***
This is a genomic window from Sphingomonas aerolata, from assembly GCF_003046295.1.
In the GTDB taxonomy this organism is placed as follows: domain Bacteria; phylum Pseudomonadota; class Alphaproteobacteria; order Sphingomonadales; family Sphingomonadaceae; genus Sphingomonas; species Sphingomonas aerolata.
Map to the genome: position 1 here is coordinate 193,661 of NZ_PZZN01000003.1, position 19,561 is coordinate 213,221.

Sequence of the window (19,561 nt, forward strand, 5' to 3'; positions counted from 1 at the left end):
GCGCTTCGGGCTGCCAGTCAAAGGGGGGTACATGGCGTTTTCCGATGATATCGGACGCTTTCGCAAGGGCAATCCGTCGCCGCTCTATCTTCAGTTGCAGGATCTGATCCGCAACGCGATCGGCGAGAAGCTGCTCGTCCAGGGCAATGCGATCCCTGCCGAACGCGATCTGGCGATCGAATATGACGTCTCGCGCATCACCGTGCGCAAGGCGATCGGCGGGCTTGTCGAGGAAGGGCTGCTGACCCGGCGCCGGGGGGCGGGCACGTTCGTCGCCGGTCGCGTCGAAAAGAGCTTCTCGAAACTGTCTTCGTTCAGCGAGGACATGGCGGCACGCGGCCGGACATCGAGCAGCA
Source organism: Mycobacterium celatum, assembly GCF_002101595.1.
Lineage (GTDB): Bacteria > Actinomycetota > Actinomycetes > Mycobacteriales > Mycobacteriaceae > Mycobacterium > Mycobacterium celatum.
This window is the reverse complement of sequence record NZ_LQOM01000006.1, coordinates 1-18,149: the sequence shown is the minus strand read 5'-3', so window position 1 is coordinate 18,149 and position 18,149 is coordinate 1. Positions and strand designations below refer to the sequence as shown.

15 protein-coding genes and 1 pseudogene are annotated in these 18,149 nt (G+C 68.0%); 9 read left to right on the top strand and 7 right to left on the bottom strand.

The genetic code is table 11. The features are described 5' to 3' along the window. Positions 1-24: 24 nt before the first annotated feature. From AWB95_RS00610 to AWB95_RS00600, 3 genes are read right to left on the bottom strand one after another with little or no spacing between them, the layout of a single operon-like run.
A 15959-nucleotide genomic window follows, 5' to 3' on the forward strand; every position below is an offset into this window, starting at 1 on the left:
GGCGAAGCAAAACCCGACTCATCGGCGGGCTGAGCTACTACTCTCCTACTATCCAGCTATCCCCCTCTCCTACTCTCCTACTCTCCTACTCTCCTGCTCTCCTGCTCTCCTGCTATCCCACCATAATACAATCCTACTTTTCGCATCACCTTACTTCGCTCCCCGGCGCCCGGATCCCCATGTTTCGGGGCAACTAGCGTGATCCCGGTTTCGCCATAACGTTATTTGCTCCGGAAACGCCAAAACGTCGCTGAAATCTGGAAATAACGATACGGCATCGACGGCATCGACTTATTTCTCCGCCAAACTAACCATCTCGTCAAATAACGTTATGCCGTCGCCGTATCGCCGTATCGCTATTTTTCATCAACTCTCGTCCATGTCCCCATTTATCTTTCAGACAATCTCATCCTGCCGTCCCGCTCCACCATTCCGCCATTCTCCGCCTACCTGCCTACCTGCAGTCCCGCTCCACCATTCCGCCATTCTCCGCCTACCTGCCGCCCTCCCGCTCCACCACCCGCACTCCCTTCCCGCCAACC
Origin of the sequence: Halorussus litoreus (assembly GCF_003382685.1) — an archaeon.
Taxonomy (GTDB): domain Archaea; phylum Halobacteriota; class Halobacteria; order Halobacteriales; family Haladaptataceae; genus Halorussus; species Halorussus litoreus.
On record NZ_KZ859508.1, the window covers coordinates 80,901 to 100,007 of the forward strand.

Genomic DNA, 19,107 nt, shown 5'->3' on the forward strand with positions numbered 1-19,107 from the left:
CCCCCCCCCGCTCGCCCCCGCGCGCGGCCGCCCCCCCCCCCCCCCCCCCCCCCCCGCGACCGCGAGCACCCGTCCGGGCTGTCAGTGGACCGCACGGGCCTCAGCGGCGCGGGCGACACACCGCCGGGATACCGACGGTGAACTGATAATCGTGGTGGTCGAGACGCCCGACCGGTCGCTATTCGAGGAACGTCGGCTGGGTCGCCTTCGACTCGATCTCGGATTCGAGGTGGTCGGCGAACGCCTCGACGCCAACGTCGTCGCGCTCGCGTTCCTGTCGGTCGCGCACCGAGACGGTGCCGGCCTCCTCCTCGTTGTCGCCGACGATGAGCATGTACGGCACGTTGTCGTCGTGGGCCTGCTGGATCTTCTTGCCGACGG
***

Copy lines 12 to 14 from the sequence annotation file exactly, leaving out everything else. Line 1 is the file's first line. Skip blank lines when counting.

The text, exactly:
GGCGAAGCAAAACCCGACTCATCGGCGGGCTGAGCTACTACTCTCCTACTATCCAGCTATCCCCCTCTCCTACTCTCCTACTCTCCTACTCTCCTGCTCTCCTGCTCTCCTGCTATCCCACCATAATACAATCCTACTTTTCGCATCACCTTACTTCGCTCCCCGGCGCCCGGATCCCCATGTTTCGGGGCAACTAGCGTGATCCCGGTTTCGCCATAACGTTATTTGCTCCGGAAACGCCAAAACGTCGCTGAAATCTGGAAATAACGATACGGCATCGACGGCATCGACTTATTTCTCCGCCAAACTAACCATCTCGTCAAATAACGTTATGCCGTCGCCGTATCGCCGTATCGCTATTTTTCATCAACTCTCGTCCATGTCCCCATTTATCTTTCAGACAATCTCATCCTGCCGTCCCGCTCCACCATTCCGCCATTCTCCGCCTACCTGCCTACCTGCAGTCCCGCTCCACCATTCCGCCATTCTCCGCCTACCTGCCGCCCTCCCGCTCCACCACCCGCACTCCCTTCCCGCCAACC
Origin of the sequence: Halorussus litoreus (assembly GCF_003382685.1) — an archaeon.
Taxonomy (GTDB): domain Archaea; phylum Halobacteriota; class Halobacteria; order Halobacteriales; family Haladaptataceae; genus Halorussus; species Halorussus litoreus.